Exclusives sell consoles. That’s just the way it is and just looking at Sony’s PS4 exclusive lineup combined with the mammoth lead they have this year, it is almost impossible to doubt the impact of a great exclusive. Even though that is the case, mega-publisher Bethesda sees a future without console exclusives.
More specifically, Bethesda’s Pete Hines wants to see those closed-system walls come down in the future (as reported by GameSpot). First of all, I do find it a bit ironic since one can consider the Bethesda launcher a closed-system on PC instead of letting Fallout 76 come to Steam, GOG.com and more as well, but let’s not get hung up on that.
During a Pax Aus Panel, Mr Hines explained what he thinks will happen in the future of gaming platforms:
I think you’re going to see platforms get more homogenised. Because truthfully, there’s really not a reason for [competing consoles] to be different. You don’t buy a DVD and then worry about which DVD player you have. You just buy a DVD and anything that plays DVDs works. And I think games are going to start to move closer and closer to that.
Mr Hines sees a future where you will just be able to purchase a game and play it on whichever platform you want. That is a great future for some, but one that I, for one, think is pretty unrealistic. Mr Hines continued by explaining what he thinks the future holds:
You might decide to play it on the Sony machine or the Microsoft machine or use the Google [streaming] service, but it will start–I think–to look more like it really doesn’t matter what you choose to play it on. You just want to play this game on the thing you choose to play your games on whether that’s because where your friends are or whatever. Things like cross-platform play, cross-platform progression, all of that stuff.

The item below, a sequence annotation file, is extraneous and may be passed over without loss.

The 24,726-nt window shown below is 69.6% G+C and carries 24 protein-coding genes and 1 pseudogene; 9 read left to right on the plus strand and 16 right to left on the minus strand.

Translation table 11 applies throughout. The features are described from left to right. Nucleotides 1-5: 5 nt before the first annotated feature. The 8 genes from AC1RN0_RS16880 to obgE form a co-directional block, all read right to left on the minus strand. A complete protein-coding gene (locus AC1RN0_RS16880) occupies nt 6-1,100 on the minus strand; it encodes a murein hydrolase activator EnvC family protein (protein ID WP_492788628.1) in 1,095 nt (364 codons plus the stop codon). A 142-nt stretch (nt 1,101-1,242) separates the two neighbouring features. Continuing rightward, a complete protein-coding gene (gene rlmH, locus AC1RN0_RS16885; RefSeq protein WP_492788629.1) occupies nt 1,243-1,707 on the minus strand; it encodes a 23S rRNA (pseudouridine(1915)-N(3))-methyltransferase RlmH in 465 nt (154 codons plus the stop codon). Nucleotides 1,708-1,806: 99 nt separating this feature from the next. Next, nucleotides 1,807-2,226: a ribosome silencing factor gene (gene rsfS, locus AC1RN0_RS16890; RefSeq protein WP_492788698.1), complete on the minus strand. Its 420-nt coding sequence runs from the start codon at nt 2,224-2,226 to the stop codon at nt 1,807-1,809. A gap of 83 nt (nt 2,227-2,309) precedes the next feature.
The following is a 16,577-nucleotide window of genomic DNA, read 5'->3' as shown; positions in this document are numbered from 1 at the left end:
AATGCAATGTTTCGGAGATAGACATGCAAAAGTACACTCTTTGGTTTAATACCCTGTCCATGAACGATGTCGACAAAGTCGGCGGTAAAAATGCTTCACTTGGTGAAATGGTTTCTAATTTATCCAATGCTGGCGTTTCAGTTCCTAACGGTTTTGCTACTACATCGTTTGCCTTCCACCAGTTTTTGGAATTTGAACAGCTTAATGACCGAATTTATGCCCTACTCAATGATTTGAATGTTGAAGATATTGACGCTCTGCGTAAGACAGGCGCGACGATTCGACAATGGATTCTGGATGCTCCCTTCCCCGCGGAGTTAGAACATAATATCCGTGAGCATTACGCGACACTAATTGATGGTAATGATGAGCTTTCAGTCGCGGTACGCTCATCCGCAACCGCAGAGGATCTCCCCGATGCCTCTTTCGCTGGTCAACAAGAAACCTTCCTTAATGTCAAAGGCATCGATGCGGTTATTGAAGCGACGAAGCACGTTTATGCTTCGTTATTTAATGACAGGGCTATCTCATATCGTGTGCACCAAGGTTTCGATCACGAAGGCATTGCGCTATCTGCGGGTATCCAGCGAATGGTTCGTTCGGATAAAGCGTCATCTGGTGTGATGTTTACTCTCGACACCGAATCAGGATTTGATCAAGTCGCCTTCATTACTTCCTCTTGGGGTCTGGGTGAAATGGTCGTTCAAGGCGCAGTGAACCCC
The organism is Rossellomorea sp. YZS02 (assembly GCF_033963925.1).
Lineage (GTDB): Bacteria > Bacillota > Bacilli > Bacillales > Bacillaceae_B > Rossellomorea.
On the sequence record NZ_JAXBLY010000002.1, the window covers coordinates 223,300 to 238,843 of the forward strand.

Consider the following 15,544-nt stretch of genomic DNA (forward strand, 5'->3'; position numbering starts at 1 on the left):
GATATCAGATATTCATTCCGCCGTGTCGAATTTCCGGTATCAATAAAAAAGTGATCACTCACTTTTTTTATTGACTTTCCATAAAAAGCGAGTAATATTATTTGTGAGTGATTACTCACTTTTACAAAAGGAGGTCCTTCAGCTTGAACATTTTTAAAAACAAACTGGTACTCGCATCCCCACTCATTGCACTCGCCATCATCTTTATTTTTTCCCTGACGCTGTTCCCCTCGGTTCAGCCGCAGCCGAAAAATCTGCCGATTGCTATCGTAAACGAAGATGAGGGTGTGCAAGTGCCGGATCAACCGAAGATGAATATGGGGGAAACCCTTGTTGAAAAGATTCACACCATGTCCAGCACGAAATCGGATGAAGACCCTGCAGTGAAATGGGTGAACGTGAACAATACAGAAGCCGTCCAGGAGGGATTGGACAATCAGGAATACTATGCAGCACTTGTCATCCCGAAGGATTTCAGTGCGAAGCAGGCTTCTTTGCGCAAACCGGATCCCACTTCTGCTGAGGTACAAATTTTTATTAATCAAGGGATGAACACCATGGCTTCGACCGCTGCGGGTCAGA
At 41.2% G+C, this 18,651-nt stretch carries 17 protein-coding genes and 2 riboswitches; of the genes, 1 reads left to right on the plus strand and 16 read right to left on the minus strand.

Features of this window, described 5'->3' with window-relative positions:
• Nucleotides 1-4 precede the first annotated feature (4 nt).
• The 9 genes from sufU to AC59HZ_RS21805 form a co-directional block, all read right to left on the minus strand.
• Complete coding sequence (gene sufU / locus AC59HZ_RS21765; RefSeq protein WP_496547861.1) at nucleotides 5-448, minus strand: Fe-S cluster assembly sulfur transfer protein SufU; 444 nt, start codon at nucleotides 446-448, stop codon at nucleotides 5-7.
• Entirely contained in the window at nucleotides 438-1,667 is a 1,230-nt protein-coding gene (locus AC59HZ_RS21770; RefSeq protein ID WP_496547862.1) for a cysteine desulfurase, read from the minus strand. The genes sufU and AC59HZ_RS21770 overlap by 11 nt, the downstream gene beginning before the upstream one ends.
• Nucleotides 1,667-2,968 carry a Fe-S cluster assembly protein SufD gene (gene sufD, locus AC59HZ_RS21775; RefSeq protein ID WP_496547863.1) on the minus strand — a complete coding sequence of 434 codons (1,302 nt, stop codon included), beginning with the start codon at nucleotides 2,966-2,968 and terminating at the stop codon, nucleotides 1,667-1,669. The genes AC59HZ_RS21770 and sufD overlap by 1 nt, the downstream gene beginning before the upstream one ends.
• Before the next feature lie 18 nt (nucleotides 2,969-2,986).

Lastly, Mr Hines explained why the industry needs to start moving in this direction and how it will benefit developers by reaching the most fans possible with this type of movement.
We as an industry need to start to move to not be so beholden to, “I only make a thing for that machine and not this one.” .The faster we get to that the better it’ll be for developers, the better it’ll be for games. I think we as an industry–because we need to–are going to move less toward differentiation–“Why is a thing better on one platform than another”–and more toward I just want to make a thing that everybody can play. Because that’s ultimately what’s going to get you the most players; that’s what’s going to get devs the most money and reach the most fans.
Yes, a future without console exclusives does sound better for everyone in the long run. If you don’t have to worry about which console you are going to buy and still know that you will play all the best games, that would be great. However, it is very unrealistic if you ask me, just because of one simple fact I mentioned right at the start of this article. Exclusives sell consoles.
What do you think about the future Bethesda is hoping for? Let us know in the comment section below.
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